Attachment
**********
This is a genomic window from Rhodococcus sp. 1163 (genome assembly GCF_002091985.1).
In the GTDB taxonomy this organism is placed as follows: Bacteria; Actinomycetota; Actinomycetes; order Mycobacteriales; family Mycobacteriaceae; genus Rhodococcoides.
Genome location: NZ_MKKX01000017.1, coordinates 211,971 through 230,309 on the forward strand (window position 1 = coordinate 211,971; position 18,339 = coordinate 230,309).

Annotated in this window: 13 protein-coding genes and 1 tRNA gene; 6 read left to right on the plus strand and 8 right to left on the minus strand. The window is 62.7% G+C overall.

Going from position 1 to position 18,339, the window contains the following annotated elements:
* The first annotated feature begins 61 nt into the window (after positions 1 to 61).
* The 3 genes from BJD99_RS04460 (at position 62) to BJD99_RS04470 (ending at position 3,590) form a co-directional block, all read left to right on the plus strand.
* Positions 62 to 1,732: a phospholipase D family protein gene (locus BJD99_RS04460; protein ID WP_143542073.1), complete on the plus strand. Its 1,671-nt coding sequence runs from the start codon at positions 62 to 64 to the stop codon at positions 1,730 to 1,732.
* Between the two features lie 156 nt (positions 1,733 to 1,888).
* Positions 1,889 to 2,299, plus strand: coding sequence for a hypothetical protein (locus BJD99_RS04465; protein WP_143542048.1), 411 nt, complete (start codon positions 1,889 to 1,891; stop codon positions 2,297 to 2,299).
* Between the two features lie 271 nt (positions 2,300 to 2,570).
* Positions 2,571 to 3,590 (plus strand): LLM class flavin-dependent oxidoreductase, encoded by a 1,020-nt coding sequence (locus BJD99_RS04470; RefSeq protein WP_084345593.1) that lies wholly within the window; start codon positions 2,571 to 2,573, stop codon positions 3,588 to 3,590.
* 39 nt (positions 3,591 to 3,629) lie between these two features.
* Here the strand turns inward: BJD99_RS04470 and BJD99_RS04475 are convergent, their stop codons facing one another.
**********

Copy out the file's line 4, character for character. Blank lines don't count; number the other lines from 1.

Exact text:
Annotated in this window: 13 protein-coding genes and 1 tRNA gene; 6 read left to right on the plus strand and 8 right to left on the minus strand. The window is 62.7% G+C overall.